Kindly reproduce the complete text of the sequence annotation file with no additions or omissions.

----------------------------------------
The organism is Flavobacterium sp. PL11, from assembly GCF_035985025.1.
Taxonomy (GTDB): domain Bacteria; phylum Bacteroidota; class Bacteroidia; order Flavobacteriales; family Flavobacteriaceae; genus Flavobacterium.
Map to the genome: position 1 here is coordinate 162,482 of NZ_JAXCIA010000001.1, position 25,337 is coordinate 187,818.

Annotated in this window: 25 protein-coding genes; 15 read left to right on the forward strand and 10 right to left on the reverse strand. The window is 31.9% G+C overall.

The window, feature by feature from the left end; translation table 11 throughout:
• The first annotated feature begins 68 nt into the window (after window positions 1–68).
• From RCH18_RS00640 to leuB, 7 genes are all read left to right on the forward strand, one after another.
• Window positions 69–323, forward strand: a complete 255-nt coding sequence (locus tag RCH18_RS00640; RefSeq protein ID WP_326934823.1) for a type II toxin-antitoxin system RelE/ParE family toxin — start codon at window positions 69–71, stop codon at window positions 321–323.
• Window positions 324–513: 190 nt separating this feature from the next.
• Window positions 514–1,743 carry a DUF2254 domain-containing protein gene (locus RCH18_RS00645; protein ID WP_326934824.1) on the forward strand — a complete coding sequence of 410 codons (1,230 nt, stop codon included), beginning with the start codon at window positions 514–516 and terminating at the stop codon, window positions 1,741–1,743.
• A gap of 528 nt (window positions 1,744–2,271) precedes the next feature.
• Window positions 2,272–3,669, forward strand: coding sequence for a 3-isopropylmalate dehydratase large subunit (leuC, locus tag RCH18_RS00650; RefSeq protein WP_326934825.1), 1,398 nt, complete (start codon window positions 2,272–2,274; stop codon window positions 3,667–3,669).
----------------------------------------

The organism is Flavobacterium sp. PL11, from assembly GCF_035985025.1.
Taxonomy (GTDB): domain Bacteria; phylum Bacteroidota; class Bacteroidia; order Flavobacteriales; family Flavobacteriaceae; genus Flavobacterium.
Map to the genome: position 1 here is coordinate 162,482 of NZ_JAXCIA010000001.1, position 25,337 is coordinate 187,818.

Annotated in this window: 25 protein-coding genes; 15 read left to right on the forward strand and 10 right to left on the reverse strand. The window is 31.9% G+C overall.

The window, feature by feature from the left end; translation table 11 throughout:
• The first annotated feature begins 68 nt into the window (after window positions 1–68).
• From RCH18_RS00640 to leuB, 7 genes are all read left to right on the forward strand, one after another.
• Window positions 69–323, forward strand: a complete 255-nt coding sequence (locus tag RCH18_RS00640; RefSeq protein ID WP_326934823.1) for a type II toxin-antitoxin system RelE/ParE family toxin — start codon at window positions 69–71, stop codon at window positions 321–323.
• Window positions 324–513: 190 nt separating this feature from the next.
• Window positions 514–1,743 carry a DUF2254 domain-containing protein gene (locus RCH18_RS00645; protein ID WP_326934824.1) on the forward strand — a complete coding sequence of 410 codons (1,230 nt, stop codon included), beginning with the start codon at window positions 514–516 and terminating at the stop codon, window positions 1,741–1,743.
• A gap of 528 nt (window positions 1,744–2,271) precedes the next feature.
• Window positions 2,272–3,669, forward strand: coding sequence for a 3-isopropylmalate dehydratase large subunit (leuC, locus tag RCH18_RS00650; RefSeq protein WP_326934825.1), 1,398 nt, complete (start codon window positions 2,272–2,274; stop codon window positions 3,667–3,669).